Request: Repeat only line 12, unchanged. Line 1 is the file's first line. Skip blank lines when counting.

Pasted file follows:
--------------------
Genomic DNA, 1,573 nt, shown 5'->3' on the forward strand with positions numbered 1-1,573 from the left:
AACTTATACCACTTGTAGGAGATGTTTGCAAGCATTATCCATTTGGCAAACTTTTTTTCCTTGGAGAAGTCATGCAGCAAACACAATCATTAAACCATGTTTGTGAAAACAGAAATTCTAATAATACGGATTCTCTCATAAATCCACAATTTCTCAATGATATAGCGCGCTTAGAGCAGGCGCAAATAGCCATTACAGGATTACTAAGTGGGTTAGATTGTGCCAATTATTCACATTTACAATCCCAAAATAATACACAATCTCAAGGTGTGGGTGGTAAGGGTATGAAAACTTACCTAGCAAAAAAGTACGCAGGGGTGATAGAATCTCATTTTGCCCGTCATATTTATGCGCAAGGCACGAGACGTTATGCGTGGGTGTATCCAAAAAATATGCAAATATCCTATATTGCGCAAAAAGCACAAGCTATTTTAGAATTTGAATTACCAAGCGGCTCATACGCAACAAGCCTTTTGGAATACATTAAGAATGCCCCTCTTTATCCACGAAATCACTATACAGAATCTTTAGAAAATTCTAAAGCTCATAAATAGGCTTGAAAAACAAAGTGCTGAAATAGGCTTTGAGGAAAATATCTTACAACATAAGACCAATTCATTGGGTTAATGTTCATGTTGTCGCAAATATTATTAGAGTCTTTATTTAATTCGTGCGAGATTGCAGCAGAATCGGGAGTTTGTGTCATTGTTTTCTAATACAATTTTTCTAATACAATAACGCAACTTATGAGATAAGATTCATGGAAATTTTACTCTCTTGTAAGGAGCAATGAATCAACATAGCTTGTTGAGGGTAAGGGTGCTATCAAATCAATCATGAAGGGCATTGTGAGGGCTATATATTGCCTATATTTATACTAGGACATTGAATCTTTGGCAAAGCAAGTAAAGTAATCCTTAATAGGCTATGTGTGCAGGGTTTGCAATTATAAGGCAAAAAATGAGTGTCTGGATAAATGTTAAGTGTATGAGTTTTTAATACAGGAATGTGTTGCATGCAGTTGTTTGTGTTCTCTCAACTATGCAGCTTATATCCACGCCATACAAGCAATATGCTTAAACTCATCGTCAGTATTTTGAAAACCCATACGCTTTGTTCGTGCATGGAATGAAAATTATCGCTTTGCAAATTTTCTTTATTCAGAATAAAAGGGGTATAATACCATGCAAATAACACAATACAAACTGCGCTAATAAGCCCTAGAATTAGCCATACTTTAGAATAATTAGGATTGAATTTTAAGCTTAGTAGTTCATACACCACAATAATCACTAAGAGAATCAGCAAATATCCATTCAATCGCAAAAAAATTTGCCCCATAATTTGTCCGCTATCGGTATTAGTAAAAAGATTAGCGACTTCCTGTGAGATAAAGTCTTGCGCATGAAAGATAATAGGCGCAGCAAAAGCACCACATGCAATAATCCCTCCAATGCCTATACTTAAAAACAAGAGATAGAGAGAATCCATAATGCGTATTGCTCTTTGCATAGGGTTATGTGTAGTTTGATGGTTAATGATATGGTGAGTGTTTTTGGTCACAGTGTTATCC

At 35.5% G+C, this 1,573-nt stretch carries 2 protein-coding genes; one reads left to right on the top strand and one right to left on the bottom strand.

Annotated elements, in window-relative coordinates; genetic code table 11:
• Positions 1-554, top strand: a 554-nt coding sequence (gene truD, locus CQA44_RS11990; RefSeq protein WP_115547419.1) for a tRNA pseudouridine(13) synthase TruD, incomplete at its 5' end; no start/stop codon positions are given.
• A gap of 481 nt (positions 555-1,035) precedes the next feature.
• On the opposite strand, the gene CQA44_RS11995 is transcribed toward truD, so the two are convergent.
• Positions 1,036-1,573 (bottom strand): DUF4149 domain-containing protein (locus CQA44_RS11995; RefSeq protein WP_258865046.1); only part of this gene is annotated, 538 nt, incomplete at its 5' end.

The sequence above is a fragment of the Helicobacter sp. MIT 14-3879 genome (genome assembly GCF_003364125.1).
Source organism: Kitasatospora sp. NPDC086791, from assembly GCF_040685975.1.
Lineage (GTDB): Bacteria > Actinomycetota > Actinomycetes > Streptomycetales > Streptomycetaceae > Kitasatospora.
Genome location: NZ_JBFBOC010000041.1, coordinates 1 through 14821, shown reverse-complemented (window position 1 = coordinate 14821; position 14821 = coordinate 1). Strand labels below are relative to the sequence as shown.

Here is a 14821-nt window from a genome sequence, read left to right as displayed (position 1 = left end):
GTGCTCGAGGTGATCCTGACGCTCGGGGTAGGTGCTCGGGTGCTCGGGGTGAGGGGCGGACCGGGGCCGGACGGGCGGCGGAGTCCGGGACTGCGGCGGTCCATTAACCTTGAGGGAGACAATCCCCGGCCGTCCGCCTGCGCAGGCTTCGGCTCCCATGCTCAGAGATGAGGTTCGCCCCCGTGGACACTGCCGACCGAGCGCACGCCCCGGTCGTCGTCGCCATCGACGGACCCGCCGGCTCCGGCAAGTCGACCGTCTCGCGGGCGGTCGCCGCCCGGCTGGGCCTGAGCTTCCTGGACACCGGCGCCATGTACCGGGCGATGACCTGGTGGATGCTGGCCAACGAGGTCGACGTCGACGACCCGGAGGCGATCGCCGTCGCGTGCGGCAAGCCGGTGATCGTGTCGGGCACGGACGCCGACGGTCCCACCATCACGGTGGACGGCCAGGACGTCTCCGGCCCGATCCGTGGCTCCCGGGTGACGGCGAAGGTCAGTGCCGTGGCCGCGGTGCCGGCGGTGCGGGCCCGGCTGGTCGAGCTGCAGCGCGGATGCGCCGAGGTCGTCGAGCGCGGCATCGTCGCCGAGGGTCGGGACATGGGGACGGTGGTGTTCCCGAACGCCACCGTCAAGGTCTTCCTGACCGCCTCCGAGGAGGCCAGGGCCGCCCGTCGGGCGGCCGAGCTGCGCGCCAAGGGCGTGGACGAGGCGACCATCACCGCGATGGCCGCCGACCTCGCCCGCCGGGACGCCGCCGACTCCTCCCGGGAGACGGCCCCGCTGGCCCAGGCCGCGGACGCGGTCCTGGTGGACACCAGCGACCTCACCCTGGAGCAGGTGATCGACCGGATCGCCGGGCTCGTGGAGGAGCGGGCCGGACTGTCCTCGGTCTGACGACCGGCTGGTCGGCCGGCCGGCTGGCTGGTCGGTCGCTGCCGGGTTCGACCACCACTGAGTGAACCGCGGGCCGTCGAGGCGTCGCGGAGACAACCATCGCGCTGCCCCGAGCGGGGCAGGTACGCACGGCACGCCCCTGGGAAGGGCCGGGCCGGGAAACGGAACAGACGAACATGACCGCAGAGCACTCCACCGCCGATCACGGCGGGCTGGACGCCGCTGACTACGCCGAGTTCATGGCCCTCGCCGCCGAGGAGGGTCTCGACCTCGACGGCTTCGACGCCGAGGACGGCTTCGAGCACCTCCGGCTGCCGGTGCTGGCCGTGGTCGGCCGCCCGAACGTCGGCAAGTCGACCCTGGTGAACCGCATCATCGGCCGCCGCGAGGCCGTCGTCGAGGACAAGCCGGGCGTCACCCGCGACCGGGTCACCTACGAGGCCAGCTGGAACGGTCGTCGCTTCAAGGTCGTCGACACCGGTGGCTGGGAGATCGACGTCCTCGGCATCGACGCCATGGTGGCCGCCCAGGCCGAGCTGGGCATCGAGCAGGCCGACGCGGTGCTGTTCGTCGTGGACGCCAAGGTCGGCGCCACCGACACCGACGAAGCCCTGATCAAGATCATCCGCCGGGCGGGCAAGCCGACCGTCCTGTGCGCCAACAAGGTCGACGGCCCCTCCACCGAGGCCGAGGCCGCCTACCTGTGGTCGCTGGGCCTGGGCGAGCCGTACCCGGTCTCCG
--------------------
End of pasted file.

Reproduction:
Genome location: NZ_JBFBOC010000041.1, coordinates 1 through 14821, shown reverse-complemented (window position 1 = coordinate 14821; position 14821 = coordinate 1). Strand labels below are relative to the sequence as shown.